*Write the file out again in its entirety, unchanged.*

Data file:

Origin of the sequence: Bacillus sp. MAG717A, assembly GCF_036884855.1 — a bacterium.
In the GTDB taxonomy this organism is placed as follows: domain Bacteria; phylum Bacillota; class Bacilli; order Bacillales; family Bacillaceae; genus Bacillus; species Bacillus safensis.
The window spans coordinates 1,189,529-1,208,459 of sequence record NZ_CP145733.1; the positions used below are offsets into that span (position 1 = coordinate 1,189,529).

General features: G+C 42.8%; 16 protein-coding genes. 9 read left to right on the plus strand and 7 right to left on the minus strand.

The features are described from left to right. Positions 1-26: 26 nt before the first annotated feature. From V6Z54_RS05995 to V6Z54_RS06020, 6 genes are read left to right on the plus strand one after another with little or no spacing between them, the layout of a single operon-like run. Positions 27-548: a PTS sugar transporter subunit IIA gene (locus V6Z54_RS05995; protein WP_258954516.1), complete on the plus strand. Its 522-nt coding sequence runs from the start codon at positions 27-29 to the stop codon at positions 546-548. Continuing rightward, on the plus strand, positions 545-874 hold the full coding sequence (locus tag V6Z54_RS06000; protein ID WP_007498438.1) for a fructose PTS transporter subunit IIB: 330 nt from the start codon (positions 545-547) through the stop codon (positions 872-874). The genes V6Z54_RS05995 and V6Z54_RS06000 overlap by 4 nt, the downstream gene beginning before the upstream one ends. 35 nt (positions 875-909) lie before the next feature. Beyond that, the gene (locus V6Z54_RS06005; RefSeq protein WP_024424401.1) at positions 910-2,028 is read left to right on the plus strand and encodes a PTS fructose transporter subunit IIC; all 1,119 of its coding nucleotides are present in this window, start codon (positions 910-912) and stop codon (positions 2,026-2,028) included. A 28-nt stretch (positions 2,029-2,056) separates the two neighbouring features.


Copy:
Origin of the sequence: Bacillus sp. MAG717A, assembly GCF_036884855.1 — a bacterium.
In the GTDB taxonomy this organism is placed as follows: domain Bacteria; phylum Bacillota; class Bacilli; order Bacillales; family Bacillaceae; genus Bacillus; species Bacillus safensis.
The window spans coordinates 1,189,529-1,208,459 of sequence record NZ_CP145733.1; the positions used below are offsets into that span (position 1 = coordinate 1,189,529).

General features: G+C 42.8%; 16 protein-coding genes. 9 read left to right on the plus strand and 7 right to left on the minus strand.

The features are described from left to right. Positions 1-26: 26 nt before the first annotated feature. From V6Z54_RS05995 to V6Z54_RS06020, 6 genes are read left to right on the plus strand one after another with little or no spacing between them, the layout of a single operon-like run. Positions 27-548: a PTS sugar transporter subunit IIA gene (locus V6Z54_RS05995; protein WP_258954516.1), complete on the plus strand. Its 522-nt coding sequence runs from the start codon at positions 27-29 to the stop codon at positions 546-548. Continuing rightward, on the plus strand, positions 545-874 hold the full coding sequence (locus tag V6Z54_RS06000; protein ID WP_007498438.1) for a fructose PTS transporter subunit IIB: 330 nt from the start codon (positions 545-547) through the stop codon (positions 872-874). The genes V6Z54_RS05995 and V6Z54_RS06000 overlap by 4 nt, the downstream gene beginning before the upstream one ends. 35 nt (positions 875-909) lie before the next feature. Beyond that, the gene (locus V6Z54_RS06005; RefSeq protein WP_024424401.1) at positions 910-2,028 is read left to right on the plus strand and encodes a PTS fructose transporter subunit IIC; all 1,119 of its coding nucleotides are present in this window, start codon (positions 910-912) and stop codon (positions 2,026-2,028) included. A 28-nt stretch (positions 2,029-2,056) separates the two neighbouring features.